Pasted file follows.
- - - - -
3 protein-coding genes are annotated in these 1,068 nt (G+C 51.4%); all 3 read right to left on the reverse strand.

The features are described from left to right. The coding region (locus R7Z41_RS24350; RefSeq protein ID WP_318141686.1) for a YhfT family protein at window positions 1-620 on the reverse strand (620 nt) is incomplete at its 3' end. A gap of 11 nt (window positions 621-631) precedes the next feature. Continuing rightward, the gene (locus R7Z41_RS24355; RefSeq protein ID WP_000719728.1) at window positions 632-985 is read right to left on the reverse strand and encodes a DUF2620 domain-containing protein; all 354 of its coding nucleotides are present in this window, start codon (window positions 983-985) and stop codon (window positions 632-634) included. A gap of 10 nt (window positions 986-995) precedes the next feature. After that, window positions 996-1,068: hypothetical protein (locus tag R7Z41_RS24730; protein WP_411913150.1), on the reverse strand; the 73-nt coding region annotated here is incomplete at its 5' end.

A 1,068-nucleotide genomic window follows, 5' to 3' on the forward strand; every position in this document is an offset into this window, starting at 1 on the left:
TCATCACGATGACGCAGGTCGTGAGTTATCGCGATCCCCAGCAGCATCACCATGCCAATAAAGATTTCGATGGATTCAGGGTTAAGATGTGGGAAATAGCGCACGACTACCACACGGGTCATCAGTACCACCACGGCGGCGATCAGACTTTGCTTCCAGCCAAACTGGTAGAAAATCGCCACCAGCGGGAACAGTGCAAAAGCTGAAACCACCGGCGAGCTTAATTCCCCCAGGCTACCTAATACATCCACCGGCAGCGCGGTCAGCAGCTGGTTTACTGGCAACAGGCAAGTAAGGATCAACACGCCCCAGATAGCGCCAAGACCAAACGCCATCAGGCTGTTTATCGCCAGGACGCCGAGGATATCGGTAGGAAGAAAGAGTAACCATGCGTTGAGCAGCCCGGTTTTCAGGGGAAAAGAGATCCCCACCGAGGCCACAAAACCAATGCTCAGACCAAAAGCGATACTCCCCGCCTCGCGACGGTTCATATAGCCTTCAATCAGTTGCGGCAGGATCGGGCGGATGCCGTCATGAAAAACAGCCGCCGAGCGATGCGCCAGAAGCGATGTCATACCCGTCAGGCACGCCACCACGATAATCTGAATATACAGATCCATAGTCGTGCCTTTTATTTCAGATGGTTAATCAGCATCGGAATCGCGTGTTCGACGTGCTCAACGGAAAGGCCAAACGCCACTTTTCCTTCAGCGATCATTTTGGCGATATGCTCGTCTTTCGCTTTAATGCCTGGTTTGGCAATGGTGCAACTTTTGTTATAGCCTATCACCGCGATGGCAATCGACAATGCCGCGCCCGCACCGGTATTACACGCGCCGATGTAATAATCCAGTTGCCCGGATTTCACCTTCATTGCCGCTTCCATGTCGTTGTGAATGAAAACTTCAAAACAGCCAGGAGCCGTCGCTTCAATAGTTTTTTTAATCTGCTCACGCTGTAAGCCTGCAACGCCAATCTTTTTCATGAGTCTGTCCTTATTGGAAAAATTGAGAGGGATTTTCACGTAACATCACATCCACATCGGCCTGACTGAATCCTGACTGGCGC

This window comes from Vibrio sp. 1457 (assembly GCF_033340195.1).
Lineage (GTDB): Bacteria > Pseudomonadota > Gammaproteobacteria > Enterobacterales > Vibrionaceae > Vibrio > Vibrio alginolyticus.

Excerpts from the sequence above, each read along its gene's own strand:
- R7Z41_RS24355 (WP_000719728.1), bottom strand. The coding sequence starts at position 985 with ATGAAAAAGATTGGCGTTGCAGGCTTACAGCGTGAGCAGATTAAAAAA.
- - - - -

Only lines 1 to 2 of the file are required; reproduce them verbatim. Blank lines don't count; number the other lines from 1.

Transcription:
3 protein-coding genes are annotated in these 1,068 nt (G+C 51.4%); all 3 read right to left on the reverse strand.

The features are described from left to right. The coding region (locus R7Z41_RS24350; RefSeq protein ID WP_318141686.1) for a YhfT family protein at window positions 1-620 on the reverse strand (620 nt) is incomplete at its 3' end. A gap of 11 nt (window positions 621-631) precedes the next feature. Continuing rightward, the gene (locus R7Z41_RS24355; RefSeq protein ID WP_000719728.1) at window positions 632-985 is read right to left on the reverse strand and encodes a DUF2620 domain-containing protein; all 354 of its coding nucleotides are present in this window, start codon (window positions 983-985) and stop codon (window positions 632-634) included. A gap of 10 nt (window positions 986-995) precedes the next feature. After that, window positions 996-1,068: hypothetical protein (locus tag R7Z41_RS24730; protein WP_411913150.1), on the reverse strand; the 73-nt coding region annotated here is incomplete at its 5' end.